Thousands of Chileans celebrate the victory of 'rejection'
They took to the streets of Santiago and other cities in Chile, after the new constitution was rejected.
MORE IN THIS SECTION
61.87% of Chilean voters voted against a new proposed constitution that was to replace the one established under dictator Augusto Pinochet.
One of the most repeated slogans on Sunday night was: "Chile is, and will be, a country of freedom!" Young people, the elderly and children took to the roads of Santiago de Chile, aboard vehicles, shouting in jubilation.
In one of the municipalities with more resources in the whole country, Providencia, in an exclusive hotel, the 'Rejection' command received the news of the electoral results from the Electoral Service (SERVEL) through a big screen, which unleashed joy over the victory.
As in other Latin American countries, the so-called "evangelical vote" was the protagonist of a considerable political attack in the last Chilean elections, and the closing of this phase of the constituent process was no exception.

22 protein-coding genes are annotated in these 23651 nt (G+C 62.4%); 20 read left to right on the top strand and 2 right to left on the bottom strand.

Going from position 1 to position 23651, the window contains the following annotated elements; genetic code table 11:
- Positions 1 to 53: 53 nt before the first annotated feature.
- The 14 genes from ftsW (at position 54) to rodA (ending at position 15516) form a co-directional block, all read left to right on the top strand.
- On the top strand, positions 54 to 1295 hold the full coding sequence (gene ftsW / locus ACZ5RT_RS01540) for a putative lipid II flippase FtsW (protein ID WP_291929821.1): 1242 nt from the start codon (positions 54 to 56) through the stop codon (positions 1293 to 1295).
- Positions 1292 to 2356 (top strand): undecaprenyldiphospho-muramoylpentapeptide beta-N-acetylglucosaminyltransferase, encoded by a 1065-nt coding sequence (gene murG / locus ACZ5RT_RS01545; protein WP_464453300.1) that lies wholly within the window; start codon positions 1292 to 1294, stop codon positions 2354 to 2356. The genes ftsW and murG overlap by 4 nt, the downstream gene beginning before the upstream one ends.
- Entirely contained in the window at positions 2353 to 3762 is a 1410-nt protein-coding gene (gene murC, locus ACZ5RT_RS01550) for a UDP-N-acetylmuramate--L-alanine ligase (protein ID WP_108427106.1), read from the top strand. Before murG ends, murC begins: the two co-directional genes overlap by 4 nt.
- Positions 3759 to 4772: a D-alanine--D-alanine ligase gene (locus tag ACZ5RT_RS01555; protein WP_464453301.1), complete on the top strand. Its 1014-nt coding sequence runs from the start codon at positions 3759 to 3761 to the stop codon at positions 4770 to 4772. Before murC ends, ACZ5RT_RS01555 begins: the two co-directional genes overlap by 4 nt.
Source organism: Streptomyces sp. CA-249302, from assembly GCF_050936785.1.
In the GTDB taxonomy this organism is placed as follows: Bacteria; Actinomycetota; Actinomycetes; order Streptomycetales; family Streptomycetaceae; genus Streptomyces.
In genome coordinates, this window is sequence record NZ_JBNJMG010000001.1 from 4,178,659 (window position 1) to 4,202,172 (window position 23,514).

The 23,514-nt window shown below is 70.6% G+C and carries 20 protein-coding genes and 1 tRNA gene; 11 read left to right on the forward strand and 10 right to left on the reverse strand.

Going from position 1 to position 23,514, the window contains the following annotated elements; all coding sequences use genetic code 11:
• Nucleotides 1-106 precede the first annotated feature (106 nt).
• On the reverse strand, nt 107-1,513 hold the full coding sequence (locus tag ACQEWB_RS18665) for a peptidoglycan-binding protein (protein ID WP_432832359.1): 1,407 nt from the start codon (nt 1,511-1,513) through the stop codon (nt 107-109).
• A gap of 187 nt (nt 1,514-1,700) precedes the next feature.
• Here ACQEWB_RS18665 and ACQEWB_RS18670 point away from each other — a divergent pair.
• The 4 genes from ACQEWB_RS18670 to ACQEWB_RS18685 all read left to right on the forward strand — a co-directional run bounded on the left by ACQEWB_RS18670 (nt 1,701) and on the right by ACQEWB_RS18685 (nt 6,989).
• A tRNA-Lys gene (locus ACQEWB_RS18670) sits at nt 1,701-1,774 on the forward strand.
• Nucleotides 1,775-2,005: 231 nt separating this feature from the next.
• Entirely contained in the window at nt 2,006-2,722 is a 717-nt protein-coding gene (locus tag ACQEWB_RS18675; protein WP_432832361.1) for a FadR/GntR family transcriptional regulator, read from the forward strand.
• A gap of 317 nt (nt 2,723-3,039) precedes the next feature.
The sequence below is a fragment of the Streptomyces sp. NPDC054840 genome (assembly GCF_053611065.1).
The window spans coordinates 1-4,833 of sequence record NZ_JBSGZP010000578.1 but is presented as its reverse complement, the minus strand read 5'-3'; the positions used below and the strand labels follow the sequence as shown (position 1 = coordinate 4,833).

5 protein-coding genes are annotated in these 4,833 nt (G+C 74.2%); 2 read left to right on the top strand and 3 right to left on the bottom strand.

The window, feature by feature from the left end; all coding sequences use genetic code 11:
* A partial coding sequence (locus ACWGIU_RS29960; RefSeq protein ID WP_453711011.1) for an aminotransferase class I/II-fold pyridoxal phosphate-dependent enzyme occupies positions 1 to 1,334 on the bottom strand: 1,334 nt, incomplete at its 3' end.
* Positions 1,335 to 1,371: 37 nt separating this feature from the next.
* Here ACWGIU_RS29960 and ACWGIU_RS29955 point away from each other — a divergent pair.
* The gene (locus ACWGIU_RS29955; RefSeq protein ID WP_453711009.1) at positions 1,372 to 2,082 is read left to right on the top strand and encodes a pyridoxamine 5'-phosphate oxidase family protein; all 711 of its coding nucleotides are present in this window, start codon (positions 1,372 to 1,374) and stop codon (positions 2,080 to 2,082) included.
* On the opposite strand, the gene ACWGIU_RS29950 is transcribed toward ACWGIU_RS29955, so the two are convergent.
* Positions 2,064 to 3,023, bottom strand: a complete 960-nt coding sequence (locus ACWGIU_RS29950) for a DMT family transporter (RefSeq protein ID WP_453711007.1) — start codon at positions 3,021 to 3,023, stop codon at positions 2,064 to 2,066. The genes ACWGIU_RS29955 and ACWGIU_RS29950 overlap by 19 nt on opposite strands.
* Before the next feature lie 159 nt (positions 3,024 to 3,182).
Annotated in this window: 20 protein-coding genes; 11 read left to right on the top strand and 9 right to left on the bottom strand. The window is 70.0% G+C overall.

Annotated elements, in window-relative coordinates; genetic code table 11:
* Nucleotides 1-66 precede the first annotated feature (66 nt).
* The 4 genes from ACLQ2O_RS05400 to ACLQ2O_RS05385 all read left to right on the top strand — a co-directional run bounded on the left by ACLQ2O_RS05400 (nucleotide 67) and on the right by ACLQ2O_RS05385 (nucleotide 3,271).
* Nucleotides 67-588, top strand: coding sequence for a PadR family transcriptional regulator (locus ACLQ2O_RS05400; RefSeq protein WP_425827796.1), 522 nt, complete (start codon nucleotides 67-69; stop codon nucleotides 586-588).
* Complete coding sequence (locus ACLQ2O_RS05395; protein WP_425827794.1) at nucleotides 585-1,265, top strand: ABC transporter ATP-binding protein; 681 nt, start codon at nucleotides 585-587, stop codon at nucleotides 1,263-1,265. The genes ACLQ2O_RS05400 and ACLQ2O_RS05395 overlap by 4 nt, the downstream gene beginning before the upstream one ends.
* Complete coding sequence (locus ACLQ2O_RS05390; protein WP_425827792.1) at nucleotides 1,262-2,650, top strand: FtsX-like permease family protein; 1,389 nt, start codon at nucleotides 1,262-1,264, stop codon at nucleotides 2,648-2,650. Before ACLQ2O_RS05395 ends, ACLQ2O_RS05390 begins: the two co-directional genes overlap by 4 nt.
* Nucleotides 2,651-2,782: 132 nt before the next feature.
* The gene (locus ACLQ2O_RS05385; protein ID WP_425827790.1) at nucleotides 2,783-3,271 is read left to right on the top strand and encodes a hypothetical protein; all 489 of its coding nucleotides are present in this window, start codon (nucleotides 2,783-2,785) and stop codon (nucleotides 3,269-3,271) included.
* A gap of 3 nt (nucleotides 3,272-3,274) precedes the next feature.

Elena Ossadón, coordinator of one of the evangelical organizations celebrated in the middle of the command with a paper heart in hand and a Chilean flag shouting "we are happy because we have informed the Christians why we have rejected this Constitution."
For his part, Jaime Eyzaguirre, leader of LDCxChile a right-wing group that does communication work, told EFE that this "is a transversal result in all of Chile."
"The country spoke. Today we have to reorganize and see with civil organizations what is the best process. We are interested in reaching broad agreements, neither of the right nor of the left, but one that represents everyone," he continued.
Karla Rubiar, former Government spokesperson (2018-2022) said that "we have to pick up the citizen mandate and reach an agreement."
"People want unity, changes, peace and security. Tomorrow we have a second opportunity to do things right because a new constituent process is coming, but we have to reach a new Constitution that represents all of us," she continued.
Only 38.1% voted to accept the new constitution, which sought equal social rights.
With the result of the democratic process, the Constitution inherited from the dictatorship of Augusto Pinochet (1973-1990), which was also partially reformed during the government of Ricardo Lagos (2000-2006), remains in place.